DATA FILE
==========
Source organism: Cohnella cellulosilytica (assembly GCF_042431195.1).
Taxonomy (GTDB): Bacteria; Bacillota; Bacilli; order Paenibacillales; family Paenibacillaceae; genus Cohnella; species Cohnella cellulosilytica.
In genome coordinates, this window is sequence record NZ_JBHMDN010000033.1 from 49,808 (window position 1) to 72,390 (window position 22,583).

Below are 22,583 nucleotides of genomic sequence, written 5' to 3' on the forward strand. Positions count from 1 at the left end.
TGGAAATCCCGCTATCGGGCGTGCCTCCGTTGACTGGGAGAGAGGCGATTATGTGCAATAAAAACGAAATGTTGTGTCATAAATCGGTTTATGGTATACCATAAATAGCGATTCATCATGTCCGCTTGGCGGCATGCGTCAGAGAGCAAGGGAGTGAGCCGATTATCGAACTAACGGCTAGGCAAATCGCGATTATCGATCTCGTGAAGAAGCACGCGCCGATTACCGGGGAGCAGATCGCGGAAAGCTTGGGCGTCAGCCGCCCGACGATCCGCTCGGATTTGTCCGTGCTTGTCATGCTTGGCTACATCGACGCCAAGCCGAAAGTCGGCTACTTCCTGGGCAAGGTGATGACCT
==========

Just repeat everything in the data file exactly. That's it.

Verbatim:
Source organism: Cohnella cellulosilytica (assembly GCF_042431195.1).
Taxonomy (GTDB): Bacteria; Bacillota; Bacilli; order Paenibacillales; family Paenibacillaceae; genus Cohnella; species Cohnella cellulosilytica.
In genome coordinates, this window is sequence record NZ_JBHMDN010000033.1 from 49,808 (window position 1) to 72,390 (window position 22,583).

Below are 22,583 nucleotides of genomic sequence, written 5' to 3' on the forward strand. Positions count from 1 at the left end.
TGGAAATCCCGCTATCGGGCGTGCCTCCGTTGACTGGGAGAGAGGCGATTATGTGCAATAAAAACGAAATGTTGTGTCATAAATCGGTTTATGGTATACCATAAATAGCGATTCATCATGTCCGCTTGGCGGCATGCGTCAGAGAGCAAGGGAGTGAGCCGATTATCGAACTAACGGCTAGGCAAATCGCGATTATCGATCTCGTGAAGAAGCACGCGCCGATTACCGGGGAGCAGATCGCGGAAAGCTTGGGCGTCAGCCGCCCGACGATCCGCTCGGATTTGTCCGTGCTTGTCATGCTTGGCTACATCGACGCCAAGCCGAAAGTCGGCTACTTCCTGGGCAAGGTGATGACCT